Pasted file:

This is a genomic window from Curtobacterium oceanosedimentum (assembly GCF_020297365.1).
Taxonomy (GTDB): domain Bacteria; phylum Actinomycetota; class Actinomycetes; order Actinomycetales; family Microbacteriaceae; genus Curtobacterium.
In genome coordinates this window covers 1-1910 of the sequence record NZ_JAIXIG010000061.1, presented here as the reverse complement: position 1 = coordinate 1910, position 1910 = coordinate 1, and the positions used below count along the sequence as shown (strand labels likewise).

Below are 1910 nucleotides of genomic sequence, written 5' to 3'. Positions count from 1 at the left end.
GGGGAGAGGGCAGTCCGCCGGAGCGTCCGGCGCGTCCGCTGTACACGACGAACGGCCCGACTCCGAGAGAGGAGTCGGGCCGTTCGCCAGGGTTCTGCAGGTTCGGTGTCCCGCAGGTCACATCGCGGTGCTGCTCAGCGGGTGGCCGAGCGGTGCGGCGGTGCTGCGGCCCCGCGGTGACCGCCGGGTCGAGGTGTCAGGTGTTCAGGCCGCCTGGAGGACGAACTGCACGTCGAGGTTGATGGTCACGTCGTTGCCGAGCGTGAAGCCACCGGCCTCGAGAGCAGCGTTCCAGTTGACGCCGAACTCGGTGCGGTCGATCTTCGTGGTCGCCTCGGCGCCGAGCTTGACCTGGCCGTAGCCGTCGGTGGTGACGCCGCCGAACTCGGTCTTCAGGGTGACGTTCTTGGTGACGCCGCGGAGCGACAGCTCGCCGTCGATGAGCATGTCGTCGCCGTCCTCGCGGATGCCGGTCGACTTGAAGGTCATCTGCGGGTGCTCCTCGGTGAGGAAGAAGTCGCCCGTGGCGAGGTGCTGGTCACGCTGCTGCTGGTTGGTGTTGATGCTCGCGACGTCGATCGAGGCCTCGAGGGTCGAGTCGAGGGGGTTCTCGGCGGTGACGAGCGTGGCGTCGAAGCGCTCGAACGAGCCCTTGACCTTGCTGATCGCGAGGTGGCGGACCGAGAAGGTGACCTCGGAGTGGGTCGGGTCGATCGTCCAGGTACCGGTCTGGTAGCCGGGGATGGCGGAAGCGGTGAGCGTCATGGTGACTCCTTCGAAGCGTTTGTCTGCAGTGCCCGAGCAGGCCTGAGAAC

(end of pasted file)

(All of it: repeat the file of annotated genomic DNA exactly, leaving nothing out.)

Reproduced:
This is a genomic window from Curtobacterium oceanosedimentum (assembly GCF_020297365.1).
Taxonomy (GTDB): domain Bacteria; phylum Actinomycetota; class Actinomycetes; order Actinomycetales; family Microbacteriaceae; genus Curtobacterium.
In genome coordinates this window covers 1-1910 of the sequence record NZ_JAIXIG010000061.1, presented here as the reverse complement: position 1 = coordinate 1910, position 1910 = coordinate 1, and the positions used below count along the sequence as shown (strand labels likewise).

Below are 1910 nucleotides of genomic sequence, written 5' to 3'. Positions count from 1 at the left end.
GGGGAGAGGGCAGTCCGCCGGAGCGTCCGGCGCGTCCGCTGTACACGACGAACGGCCCGACTCCGAGAGAGGAGTCGGGCCGTTCGCCAGGGTTCTGCAGGTTCGGTGTCCCGCAGGTCACATCGCGGTGCTGCTCAGCGGGTGGCCGAGCGGTGCGGCGGTGCTGCGGCCCCGCGGTGACCGCCGGGTCGAGGTGTCAGGTGTTCAGGCCGCCTGGAGGACGAACTGCACGTCGAGGTTGATGGTCACGTCGTTGCCGAGCGTGAAGCCACCGGCCTCGAGAGCAGCGTTCCAGTTGACGCCGAACTCGGTGCGGTCGATCTTCGTGGTCGCCTCGGCGCCGAGCTTGACCTGGCCGTAGCCGTCGGTGGTGACGCCGCCGAACTCGGTCTTCAGGGTGACGTTCTTGGTGACGCCGCGGAGCGACAGCTCGCCGTCGATGAGCATGTCGTCGCCGTCCTCGCGGATGCCGGTCGACTTGAAGGTCATCTGCGGGTGCTCCTCGGTGAGGAAGAAGTCGCCCGTGGCGAGGTGCTGGTCACGCTGCTGCTGGTTGGTGTTGATGCTCGCGACGTCGATCGAGGCCTCGAGGGTCGAGTCGAGGGGGTTCTCGGCGGTGACGAGCGTGGCGTCGAAGCGCTCGAACGAGCCCTTGACCTTGCTGATCGCGAGGTGGCGGACCGAGAAGGTGACCTCGGAGTGGGTCGGGTCGATCGTCCAGGTACCGGTCTGGTAGCCGGGGATGGCGGAAGCGGTGAGCGTCATGGTGACTCCTTCGAAGCGTTTGTCTGCAGTGCCCGAGCAGGCCTGAGAAC